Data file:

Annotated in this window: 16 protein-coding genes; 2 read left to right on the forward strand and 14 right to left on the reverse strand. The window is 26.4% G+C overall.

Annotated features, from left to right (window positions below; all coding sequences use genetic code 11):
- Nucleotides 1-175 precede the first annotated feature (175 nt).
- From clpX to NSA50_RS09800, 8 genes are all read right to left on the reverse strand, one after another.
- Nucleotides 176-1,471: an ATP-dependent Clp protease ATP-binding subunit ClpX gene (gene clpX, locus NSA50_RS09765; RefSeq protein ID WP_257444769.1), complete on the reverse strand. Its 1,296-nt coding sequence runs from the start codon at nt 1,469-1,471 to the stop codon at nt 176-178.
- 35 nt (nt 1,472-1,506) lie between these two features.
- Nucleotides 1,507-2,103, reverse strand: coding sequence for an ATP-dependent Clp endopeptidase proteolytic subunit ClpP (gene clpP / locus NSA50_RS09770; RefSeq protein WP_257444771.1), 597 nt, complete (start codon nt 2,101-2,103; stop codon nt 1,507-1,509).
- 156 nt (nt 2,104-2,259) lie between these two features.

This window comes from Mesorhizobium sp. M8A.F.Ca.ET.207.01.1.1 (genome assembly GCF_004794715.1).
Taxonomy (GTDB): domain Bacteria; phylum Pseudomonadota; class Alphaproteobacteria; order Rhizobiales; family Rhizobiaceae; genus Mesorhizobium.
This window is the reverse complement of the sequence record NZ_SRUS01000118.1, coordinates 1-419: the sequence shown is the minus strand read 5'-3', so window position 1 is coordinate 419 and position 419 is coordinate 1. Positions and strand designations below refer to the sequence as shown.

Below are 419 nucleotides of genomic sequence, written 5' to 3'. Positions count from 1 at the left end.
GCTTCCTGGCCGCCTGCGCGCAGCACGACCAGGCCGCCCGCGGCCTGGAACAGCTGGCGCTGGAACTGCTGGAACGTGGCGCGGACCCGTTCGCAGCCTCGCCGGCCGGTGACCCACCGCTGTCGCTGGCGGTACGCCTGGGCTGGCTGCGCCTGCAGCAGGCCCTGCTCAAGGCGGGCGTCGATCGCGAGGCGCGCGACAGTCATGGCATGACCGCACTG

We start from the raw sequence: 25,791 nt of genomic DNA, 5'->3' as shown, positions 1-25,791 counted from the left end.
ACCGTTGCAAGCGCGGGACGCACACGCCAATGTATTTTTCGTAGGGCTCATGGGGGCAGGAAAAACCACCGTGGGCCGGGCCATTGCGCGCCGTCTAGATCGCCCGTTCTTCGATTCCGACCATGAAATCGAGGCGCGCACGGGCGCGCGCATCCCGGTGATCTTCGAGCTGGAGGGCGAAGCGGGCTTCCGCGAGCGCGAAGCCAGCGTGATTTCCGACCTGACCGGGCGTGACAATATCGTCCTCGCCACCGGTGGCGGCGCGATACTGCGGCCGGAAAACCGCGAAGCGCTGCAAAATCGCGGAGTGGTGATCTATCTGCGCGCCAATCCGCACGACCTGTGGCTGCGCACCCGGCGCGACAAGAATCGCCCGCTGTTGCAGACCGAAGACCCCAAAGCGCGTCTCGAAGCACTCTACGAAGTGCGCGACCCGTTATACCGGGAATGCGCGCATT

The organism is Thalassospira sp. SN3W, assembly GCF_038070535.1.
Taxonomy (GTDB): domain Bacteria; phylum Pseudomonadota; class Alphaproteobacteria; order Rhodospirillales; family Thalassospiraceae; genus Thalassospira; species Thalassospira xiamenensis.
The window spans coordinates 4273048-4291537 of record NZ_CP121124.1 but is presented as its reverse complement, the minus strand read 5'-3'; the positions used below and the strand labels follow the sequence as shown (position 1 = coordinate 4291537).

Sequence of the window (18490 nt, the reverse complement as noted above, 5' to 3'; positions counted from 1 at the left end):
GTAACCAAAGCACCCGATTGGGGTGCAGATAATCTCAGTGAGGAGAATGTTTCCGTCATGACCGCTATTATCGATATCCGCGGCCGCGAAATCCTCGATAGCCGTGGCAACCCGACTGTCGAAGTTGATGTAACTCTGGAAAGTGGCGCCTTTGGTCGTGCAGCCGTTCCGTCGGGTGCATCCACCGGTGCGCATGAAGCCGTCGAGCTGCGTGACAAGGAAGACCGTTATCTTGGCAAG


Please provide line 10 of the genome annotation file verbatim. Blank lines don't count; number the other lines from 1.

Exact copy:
Taxonomy (GTDB): domain Bacteria; phylum Pseudomonadota; class Alphaproteobacteria; order Rhizobiales; family Rhizobiaceae; genus Mesorhizobium.